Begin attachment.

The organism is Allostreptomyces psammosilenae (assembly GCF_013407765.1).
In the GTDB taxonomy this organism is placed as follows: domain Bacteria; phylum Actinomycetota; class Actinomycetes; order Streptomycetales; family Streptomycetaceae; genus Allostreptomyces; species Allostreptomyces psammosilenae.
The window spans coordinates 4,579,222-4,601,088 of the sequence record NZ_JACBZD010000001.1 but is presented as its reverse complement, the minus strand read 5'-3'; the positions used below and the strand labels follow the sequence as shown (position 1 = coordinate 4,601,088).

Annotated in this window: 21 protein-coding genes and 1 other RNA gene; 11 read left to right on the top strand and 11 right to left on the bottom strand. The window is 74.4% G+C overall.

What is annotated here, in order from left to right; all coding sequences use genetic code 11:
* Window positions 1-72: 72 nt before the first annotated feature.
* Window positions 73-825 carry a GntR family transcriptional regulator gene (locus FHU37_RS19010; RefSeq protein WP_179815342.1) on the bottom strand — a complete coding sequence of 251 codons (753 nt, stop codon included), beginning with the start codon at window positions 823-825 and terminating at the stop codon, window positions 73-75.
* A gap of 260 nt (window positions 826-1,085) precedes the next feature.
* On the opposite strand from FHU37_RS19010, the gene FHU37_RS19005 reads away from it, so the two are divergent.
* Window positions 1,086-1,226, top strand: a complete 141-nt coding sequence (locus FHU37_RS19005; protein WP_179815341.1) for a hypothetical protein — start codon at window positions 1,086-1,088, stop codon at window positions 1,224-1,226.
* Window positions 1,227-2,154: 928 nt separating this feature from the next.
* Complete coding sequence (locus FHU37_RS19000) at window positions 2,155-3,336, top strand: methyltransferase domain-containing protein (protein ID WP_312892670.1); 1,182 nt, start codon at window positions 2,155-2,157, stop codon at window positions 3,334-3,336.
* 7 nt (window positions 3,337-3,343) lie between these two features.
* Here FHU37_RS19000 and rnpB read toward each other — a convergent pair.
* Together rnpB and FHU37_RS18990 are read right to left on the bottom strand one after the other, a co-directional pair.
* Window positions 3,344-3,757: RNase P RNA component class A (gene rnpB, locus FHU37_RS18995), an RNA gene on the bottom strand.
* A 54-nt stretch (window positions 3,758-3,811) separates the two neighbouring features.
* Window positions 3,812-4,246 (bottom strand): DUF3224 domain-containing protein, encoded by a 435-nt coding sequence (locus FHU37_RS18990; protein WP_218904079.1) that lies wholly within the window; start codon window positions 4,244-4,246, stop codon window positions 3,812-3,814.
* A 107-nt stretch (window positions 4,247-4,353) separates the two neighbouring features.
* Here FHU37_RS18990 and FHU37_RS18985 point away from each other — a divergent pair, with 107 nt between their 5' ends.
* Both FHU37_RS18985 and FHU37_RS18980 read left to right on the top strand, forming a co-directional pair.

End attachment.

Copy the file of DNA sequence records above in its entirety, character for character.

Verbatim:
The organism is Allostreptomyces psammosilenae (assembly GCF_013407765.1).
In the GTDB taxonomy this organism is placed as follows: domain Bacteria; phylum Actinomycetota; class Actinomycetes; order Streptomycetales; family Streptomycetaceae; genus Allostreptomyces; species Allostreptomyces psammosilenae.
The window spans coordinates 4,579,222-4,601,088 of the sequence record NZ_JACBZD010000001.1 but is presented as its reverse complement, the minus strand read 5'-3'; the positions used below and the strand labels follow the sequence as shown (position 1 = coordinate 4,601,088).

Annotated in this window: 21 protein-coding genes and 1 other RNA gene; 11 read left to right on the top strand and 11 right to left on the bottom strand. The window is 74.4% G+C overall.

What is annotated here, in order from left to right; all coding sequences use genetic code 11:
* Window positions 1-72: 72 nt before the first annotated feature.
* Window positions 73-825 carry a GntR family transcriptional regulator gene (locus FHU37_RS19010; RefSeq protein WP_179815342.1) on the bottom strand — a complete coding sequence of 251 codons (753 nt, stop codon included), beginning with the start codon at window positions 823-825 and terminating at the stop codon, window positions 73-75.
* A gap of 260 nt (window positions 826-1,085) precedes the next feature.
* On the opposite strand from FHU37_RS19010, the gene FHU37_RS19005 reads away from it, so the two are divergent.
* Window positions 1,086-1,226, top strand: a complete 141-nt coding sequence (locus FHU37_RS19005; protein WP_179815341.1) for a hypothetical protein — start codon at window positions 1,086-1,088, stop codon at window positions 1,224-1,226.
* Window positions 1,227-2,154: 928 nt separating this feature from the next.
* Complete coding sequence (locus FHU37_RS19000) at window positions 2,155-3,336, top strand: methyltransferase domain-containing protein (protein ID WP_312892670.1); 1,182 nt, start codon at window positions 2,155-2,157, stop codon at window positions 3,334-3,336.
* 7 nt (window positions 3,337-3,343) lie between these two features.
* Here FHU37_RS19000 and rnpB read toward each other — a convergent pair.
* Together rnpB and FHU37_RS18990 are read right to left on the bottom strand one after the other, a co-directional pair.
* Window positions 3,344-3,757: RNase P RNA component class A (gene rnpB, locus FHU37_RS18995), an RNA gene on the bottom strand.
* A 54-nt stretch (window positions 3,758-3,811) separates the two neighbouring features.
* Window positions 3,812-4,246 (bottom strand): DUF3224 domain-containing protein, encoded by a 435-nt coding sequence (locus FHU37_RS18990; protein WP_218904079.1) that lies wholly within the window; start codon window positions 4,244-4,246, stop codon window positions 3,812-3,814.
* A 107-nt stretch (window positions 4,247-4,353) separates the two neighbouring features.
* Here FHU37_RS18990 and FHU37_RS18985 point away from each other — a divergent pair, with 107 nt between their 5' ends.
* Both FHU37_RS18985 and FHU37_RS18980 read left to right on the top strand, forming a co-directional pair.